US seeks 'driver distraction' limit

2012-02-17 12:53

WASHINGTON - The Obama administration wants limits on vehicle features that allow drivers to text and make cellphone calls while the car is moving as part of a broader effort to curb distracted driving.

Transportation Secretary Ray LaHood proposed voluntary steps for automakers on Thursday, February 17, 2012, that would establish new safety criteria for hands-free calling, navigation, and entertainment systems that have become common in new vehicles.

The guidelines are mainly an attempt to reach younger drivers, who are the most inexperienced and whose daily lives are most influenced by wireless technology.


LaHood said "distracted driving is a dangerous and deadly habit on America's roads" and his transportation department on Thursday introduced guidlines recommending that automakers adopt technology to disable distracting electronic systems that are accessible to the driver - but not passengers - when a car is moving. This would cover text messaging, internet browsing, and access to social media.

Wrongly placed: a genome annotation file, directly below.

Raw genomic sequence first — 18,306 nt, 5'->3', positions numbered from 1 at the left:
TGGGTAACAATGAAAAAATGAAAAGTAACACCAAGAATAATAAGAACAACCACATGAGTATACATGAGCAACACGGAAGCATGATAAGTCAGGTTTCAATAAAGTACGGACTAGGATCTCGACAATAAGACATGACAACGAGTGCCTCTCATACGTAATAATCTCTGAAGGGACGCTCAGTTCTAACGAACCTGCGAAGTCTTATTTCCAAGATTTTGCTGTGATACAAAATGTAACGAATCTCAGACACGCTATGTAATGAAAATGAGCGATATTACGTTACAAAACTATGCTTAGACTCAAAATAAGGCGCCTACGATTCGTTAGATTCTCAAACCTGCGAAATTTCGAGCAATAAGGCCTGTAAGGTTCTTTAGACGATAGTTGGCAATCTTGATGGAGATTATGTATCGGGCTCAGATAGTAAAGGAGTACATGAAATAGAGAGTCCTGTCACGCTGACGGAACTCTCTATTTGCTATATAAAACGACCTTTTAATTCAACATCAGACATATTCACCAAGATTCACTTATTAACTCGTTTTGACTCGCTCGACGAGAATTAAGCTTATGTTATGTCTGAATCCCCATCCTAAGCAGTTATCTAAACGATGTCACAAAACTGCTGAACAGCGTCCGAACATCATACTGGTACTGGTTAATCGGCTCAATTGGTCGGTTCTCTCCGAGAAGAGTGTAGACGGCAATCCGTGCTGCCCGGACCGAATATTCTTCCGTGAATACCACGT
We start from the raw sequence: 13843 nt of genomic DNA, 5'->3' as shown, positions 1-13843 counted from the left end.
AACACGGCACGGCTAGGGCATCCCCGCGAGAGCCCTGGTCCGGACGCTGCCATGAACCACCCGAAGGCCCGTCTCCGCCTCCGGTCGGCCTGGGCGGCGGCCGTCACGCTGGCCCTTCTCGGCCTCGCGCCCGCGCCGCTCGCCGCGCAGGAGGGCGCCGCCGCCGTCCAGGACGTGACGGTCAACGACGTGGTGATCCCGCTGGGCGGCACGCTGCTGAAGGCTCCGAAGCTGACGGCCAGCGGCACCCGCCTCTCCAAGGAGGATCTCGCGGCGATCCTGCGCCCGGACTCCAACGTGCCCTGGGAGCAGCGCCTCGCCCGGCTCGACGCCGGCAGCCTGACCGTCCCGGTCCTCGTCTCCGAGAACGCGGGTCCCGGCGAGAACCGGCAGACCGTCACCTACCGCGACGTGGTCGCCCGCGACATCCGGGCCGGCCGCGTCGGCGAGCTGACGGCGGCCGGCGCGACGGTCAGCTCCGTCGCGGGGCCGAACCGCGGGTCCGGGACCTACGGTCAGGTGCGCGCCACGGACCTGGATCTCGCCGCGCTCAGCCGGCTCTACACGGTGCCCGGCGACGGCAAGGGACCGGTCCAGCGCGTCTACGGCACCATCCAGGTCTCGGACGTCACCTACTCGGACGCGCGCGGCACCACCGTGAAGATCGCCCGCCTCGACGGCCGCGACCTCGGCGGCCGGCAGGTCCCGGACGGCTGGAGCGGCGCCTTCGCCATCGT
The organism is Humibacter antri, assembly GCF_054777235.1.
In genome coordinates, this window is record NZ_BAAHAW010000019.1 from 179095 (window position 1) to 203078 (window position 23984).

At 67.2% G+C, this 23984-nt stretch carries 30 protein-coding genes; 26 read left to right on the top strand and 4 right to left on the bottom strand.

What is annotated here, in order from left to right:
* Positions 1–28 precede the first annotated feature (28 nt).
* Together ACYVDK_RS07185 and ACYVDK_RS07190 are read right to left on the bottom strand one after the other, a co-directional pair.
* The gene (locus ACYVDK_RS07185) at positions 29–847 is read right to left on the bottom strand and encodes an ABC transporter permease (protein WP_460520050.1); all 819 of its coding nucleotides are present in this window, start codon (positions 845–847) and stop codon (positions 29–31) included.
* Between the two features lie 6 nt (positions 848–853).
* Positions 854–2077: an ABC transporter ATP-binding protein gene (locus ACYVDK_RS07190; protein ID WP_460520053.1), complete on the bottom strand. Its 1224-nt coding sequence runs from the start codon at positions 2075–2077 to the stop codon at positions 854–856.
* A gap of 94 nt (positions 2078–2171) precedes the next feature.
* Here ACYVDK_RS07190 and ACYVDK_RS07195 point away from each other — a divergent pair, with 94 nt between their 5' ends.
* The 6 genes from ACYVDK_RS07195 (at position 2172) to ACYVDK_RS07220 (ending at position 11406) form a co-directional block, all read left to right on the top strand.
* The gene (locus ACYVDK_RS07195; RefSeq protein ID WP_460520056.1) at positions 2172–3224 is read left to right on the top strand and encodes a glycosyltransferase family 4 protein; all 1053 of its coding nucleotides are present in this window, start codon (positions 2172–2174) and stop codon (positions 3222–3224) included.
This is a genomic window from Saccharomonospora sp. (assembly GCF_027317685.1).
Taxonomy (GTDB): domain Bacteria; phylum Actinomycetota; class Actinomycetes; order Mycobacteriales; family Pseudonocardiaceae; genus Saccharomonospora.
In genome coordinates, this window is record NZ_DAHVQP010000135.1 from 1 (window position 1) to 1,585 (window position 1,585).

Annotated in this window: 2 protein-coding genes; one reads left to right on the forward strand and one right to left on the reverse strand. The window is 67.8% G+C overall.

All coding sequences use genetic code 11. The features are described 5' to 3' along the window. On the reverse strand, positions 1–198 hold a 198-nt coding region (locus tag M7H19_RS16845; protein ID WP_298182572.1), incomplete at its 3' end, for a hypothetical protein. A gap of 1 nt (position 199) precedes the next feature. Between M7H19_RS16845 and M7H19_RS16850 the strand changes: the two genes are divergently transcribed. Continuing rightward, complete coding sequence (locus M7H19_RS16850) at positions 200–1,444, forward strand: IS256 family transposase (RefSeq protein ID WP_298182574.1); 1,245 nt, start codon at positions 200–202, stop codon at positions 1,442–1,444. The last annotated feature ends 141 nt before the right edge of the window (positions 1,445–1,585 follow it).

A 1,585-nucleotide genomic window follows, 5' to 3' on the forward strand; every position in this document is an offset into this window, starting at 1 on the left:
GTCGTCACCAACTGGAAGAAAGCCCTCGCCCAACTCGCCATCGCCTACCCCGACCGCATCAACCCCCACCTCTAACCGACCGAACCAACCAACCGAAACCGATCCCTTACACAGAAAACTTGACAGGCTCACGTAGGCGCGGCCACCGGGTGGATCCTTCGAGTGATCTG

The proposal is a compromise for LaHood, who stopped short of ordering that automakers restrict hands-free and other technological advances popular with consumers and key selling points in new vehicles.

Automakers said they would review the government's proposal, but added that hands-free technology was designed to help drivers keep their eyes on the road.

The group, via their Alliance of Automobile Manufacturers, said: "People expect to have access to new technology, so integrating and adapting this technology to enable safe driving is the solution."

The proposed Transportation Department guidelines are subject to a 60-day public comment period.